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‘Friends From College’ improves in its sophomore season | The Triangle

‘Friends From College’ improves in its sophomore season

The first season of Netflix’s show “Friends From College” did not receive the reception it had been expecting. The show, which has an all-star cast including Keegan-Michael Key, Cobie Smulders and Fred Savage, pretty much tanked across the board with critics.

At the heart of the criticisms was the lack of blowback the characters faced for their horrible actions. It was hard for viewers to see the characters in a positive light. They just seemed like a load of privileged a–holes. Viewers were looking for a character to stand behind, but it was hard to find one in this crew. Everyone being awful proved only to make everything more annoying.

However, I really enjoyed the series, finding it quite funny even though the characters weren’t aspirational. The fact that all six characters sucked made the whole situation funnier to me, and it made it easier to accept their horrible way of treating each other.

The main characters Ethan (Key) and Sam (Annie Parisse) were getting away with a decade long affair, and though they had encountered a couple near misses, the first season ended without them facing any consequences. This plotline was the most criticized part of the series, and one that I found frustrating as well.

The second season of “Friends from College” picks up a year after the previous season’s finale. This time jump allowed the writers some space to hit the reset button and incorporate feedback from critics.

The season starts in the days leading up to Max and Felix’s engagement party. The party will be the first time that the group of friends will be all together since the trainwreck surprise party for Sam. Within this time we find out that Ethan and Sam have come clean about their long term affair.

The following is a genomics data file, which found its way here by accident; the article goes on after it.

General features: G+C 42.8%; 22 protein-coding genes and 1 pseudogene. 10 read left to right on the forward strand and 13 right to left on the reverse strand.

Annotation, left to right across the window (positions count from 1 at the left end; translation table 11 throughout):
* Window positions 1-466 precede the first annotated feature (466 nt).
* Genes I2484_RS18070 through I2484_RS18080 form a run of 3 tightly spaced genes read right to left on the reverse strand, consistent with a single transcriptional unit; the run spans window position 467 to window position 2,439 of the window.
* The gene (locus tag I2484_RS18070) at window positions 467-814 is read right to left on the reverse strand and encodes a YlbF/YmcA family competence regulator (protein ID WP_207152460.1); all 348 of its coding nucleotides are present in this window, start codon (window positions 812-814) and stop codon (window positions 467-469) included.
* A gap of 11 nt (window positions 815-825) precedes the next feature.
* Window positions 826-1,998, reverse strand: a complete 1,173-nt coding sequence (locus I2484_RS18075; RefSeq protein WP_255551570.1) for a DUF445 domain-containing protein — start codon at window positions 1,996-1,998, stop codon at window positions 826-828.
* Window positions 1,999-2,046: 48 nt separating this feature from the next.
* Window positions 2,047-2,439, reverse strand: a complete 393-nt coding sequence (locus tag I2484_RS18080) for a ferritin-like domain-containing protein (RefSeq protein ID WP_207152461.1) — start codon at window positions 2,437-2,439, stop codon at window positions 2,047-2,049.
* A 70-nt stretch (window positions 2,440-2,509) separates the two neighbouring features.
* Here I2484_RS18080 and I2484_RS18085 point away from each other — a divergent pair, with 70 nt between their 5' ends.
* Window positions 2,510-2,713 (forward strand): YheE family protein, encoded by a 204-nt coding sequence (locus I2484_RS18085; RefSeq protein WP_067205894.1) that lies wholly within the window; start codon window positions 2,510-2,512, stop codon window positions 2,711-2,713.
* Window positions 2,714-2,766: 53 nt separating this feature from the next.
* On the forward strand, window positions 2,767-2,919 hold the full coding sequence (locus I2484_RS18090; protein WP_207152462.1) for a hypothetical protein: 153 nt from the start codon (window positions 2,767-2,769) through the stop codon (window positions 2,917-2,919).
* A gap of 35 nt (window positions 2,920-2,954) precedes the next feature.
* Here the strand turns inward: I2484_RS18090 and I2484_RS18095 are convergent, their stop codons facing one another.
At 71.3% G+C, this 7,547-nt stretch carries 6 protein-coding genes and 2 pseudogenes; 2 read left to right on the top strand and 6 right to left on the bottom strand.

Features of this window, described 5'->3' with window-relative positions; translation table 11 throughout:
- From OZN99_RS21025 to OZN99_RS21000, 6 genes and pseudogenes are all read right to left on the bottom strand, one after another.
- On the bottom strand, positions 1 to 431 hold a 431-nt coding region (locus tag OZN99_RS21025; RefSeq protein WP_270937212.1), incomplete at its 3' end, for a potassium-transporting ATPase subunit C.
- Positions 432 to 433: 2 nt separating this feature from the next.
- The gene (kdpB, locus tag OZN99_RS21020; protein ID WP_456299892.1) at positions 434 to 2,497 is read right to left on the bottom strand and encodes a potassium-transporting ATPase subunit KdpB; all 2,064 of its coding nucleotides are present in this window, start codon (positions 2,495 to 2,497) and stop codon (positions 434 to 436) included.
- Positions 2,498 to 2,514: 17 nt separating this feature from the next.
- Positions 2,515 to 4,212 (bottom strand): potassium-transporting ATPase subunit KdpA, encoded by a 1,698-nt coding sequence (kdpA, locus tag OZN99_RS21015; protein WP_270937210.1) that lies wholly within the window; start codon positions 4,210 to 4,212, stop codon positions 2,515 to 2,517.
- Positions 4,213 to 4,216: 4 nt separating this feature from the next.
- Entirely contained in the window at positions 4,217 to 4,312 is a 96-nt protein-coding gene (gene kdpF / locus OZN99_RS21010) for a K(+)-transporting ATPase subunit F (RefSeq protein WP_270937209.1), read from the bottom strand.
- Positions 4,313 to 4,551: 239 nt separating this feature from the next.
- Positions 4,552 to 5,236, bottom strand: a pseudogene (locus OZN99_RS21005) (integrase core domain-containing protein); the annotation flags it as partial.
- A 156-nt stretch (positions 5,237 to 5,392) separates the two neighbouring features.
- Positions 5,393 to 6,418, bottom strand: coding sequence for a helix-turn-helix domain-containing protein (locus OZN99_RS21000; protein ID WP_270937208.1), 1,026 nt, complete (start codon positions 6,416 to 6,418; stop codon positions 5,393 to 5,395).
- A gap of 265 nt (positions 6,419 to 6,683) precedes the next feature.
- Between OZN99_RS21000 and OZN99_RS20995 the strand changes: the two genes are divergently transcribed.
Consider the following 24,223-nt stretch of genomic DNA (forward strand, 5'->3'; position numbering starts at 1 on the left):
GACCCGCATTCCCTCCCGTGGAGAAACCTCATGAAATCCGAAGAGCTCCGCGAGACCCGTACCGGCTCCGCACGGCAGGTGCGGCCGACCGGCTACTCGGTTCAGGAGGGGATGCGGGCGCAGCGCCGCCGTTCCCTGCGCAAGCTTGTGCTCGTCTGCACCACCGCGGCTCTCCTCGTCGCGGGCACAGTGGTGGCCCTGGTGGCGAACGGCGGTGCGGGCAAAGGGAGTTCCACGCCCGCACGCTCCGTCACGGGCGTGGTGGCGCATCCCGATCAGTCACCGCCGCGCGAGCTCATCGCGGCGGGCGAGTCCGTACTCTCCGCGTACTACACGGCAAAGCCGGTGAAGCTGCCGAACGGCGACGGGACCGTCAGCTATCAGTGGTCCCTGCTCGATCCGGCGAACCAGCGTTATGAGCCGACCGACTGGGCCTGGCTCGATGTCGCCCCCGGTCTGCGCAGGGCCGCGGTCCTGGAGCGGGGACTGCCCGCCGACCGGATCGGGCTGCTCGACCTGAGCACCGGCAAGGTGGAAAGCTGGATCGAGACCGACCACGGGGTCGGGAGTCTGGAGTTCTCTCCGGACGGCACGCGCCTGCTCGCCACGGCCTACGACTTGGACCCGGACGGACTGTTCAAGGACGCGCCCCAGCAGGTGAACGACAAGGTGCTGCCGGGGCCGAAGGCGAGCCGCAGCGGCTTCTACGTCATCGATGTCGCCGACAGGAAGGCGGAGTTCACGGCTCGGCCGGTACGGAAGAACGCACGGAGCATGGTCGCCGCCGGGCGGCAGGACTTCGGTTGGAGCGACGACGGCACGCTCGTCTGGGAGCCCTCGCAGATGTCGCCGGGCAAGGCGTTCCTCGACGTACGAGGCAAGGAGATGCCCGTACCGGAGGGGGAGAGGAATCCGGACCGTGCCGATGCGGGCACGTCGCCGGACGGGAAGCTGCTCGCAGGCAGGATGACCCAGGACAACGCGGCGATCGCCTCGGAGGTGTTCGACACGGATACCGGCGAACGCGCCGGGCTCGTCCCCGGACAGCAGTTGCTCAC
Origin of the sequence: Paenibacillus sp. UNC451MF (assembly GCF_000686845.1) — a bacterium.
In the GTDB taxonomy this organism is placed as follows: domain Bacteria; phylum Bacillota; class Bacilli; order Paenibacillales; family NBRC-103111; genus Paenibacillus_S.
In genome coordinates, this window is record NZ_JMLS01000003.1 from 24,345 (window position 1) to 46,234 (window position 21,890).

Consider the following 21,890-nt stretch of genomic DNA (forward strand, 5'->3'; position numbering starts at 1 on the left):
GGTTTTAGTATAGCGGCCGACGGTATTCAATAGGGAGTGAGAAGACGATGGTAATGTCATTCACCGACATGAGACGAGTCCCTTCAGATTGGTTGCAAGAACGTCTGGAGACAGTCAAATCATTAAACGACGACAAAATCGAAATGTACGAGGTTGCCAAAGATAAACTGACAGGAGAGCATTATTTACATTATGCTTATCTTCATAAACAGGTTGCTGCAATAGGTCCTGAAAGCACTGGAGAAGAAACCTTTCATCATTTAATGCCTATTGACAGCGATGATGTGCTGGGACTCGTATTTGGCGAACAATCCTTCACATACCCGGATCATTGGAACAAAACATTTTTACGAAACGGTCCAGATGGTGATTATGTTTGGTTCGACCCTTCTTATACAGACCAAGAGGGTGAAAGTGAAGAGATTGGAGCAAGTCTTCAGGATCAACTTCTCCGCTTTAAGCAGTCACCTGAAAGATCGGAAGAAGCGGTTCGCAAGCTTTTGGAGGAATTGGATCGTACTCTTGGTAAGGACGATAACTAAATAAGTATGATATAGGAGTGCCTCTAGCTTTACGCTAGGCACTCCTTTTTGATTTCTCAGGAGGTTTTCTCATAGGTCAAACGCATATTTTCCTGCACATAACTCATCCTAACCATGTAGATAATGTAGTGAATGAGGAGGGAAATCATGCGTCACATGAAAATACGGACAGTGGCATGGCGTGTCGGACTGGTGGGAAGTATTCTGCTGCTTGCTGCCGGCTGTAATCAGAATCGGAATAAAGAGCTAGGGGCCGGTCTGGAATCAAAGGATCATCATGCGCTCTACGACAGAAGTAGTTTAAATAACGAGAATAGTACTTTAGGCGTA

Ethan has written his first young adult novel, “Boy Horse,” and he is working with Max to get it published. Lisa has been out of contact for a year but is invited to the engagement party. Sam and her husband Jon have been going to couples therapy, but they are still struggling to move past the affair. Nick is trying to mature a bit and maybe settle into a real relationship, and Marianne is pretty much exactly the same.

In season 2, all of the characters are a bit easier to watch. Their personalities aren’t so terribly grating, and most of them become somewhat likeable. Nick and Max get fleshed out a bit more, giving their flaws something to fall back on. Marianne gets even more simplified, becoming a jester like archetype used for comic relief and plot movement.

There is a heavy emphasis on nostalgia in this show. In the first season, it was painted in a very positive light, as the group was brought back together while on the trip to Harvard in episode 7. While Felix and Jon had pointed out how toxic the friend group was, this sentiment was never properly addressed or examined.

This season, the show seems to finally acknowledge that not everything about the past was great. Sometimes looking back at who you used to be makes you cringe, like Lisa and Ethan’s Y2K interview. While in the first season it felt like this group of forty-something friends were trapped in a young adult mentality, these refreshed characters seem matured and reflective.

The second season of “Friends from College” gives the show a good revamp that will likely pull in some viewers who were put off by last season. The extremely talented cast continues to give their all in their performances. It keeps its wit and humor and remains laugh-out-loud funny, but with less guilt association.